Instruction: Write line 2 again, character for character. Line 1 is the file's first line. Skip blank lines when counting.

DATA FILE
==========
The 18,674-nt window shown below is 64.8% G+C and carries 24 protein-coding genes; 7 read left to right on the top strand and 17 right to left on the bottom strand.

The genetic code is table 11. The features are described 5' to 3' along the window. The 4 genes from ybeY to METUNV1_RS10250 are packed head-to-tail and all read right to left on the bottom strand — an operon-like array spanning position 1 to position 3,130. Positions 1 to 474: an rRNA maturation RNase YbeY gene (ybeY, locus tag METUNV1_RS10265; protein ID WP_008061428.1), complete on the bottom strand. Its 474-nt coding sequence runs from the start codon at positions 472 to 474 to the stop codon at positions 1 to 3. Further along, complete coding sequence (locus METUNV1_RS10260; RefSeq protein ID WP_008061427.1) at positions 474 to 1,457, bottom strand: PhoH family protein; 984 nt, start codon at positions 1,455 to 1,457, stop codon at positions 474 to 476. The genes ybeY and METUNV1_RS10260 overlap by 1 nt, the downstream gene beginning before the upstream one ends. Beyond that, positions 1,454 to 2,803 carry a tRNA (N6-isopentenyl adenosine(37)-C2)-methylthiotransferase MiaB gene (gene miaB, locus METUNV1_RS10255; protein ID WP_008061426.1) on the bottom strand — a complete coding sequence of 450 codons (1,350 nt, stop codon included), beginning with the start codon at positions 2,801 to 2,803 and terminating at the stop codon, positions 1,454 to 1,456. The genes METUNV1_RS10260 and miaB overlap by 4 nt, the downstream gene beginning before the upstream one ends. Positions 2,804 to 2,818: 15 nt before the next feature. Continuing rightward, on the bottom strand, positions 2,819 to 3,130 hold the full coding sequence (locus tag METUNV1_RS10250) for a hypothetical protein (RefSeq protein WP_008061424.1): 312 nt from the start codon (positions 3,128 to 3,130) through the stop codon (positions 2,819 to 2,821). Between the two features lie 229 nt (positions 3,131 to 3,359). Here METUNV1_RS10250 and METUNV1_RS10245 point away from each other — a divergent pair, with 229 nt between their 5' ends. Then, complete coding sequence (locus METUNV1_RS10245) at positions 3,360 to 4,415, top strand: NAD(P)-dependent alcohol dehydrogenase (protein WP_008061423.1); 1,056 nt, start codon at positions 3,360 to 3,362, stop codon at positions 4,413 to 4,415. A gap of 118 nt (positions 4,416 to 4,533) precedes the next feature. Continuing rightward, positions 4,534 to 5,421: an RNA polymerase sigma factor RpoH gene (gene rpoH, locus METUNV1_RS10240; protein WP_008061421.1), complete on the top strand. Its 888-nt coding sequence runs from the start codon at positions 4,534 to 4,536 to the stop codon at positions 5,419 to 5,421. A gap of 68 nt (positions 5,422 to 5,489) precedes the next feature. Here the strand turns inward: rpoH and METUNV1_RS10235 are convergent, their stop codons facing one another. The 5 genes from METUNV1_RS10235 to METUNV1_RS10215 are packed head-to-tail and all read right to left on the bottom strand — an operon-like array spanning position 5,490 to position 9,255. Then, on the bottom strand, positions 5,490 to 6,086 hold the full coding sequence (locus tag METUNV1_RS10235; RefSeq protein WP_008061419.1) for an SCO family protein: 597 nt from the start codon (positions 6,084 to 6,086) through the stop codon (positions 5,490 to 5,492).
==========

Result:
The genetic code is table 11. The features are described 5' to 3' along the window. The 4 genes from ybeY to METUNV1_RS10250 are packed head-to-tail and all read right to left on the bottom strand — an operon-like array spanning position 1 to position 3,130. Positions 1 to 474: an rRNA maturation RNase YbeY gene (ybeY, locus tag METUNV1_RS10265; protein ID WP_008061428.1), complete on the bottom strand. Its 474-nt coding sequence runs from the start codon at positions 472 to 474 to the stop codon at positions 1 to 3. Further along, complete coding sequence (locus METUNV1_RS10260; RefSeq protein ID WP_008061427.1) at positions 474 to 1,457, bottom strand: PhoH family protein; 984 nt, start codon at positions 1,455 to 1,457, stop codon at positions 474 to 476. The genes ybeY and METUNV1_RS10260 overlap by 1 nt, the downstream gene beginning before the upstream one ends. Beyond that, positions 1,454 to 2,803 carry a tRNA (N6-isopentenyl adenosine(37)-C2)-methylthiotransferase MiaB gene (gene miaB, locus METUNV1_RS10255; protein ID WP_008061426.1) on the bottom strand — a complete coding sequence of 450 codons (1,350 nt, stop codon included), beginning with the start codon at positions 2,801 to 2,803 and terminating at the stop codon, positions 1,454 to 1,456. The genes METUNV1_RS10260 and miaB overlap by 4 nt, the downstream gene beginning before the upstream one ends. Positions 2,804 to 2,818: 15 nt before the next feature. Continuing rightward, on the bottom strand, positions 2,819 to 3,130 hold the full coding sequence (locus tag METUNV1_RS10250) for a hypothetical protein (RefSeq protein WP_008061424.1): 312 nt from the start codon (positions 3,128 to 3,130) through the stop codon (positions 2,819 to 2,821). Between the two features lie 229 nt (positions 3,131 to 3,359). Here METUNV1_RS10250 and METUNV1_RS10245 point away from each other — a divergent pair, with 229 nt between their 5' ends. Then, complete coding sequence (locus METUNV1_RS10245) at positions 3,360 to 4,415, top strand: NAD(P)-dependent alcohol dehydrogenase (protein WP_008061423.1); 1,056 nt, start codon at positions 3,360 to 3,362, stop codon at positions 4,413 to 4,415. A gap of 118 nt (positions 4,416 to 4,533) precedes the next feature. Continuing rightward, positions 4,534 to 5,421: an RNA polymerase sigma factor RpoH gene (gene rpoH, locus METUNV1_RS10240; protein WP_008061421.1), complete on the top strand. Its 888-nt coding sequence runs from the start codon at positions 4,534 to 4,536 to the stop codon at positions 5,419 to 5,421. A gap of 68 nt (positions 5,422 to 5,489) precedes the next feature. Here the strand turns inward: rpoH and METUNV1_RS10235 are convergent, their stop codons facing one another. The 5 genes from METUNV1_RS10235 to METUNV1_RS10215 are packed head-to-tail and all read right to left on the bottom strand — an operon-like array spanning position 5,490 to position 9,255. Then, on the bottom strand, positions 5,490 to 6,086 hold the full coding sequence (locus tag METUNV1_RS10235; RefSeq protein WP_008061419.1) for an SCO family protein: 597 nt from the start codon (positions 6,084 to 6,086) through the stop codon (positions 5,490 to 5,492).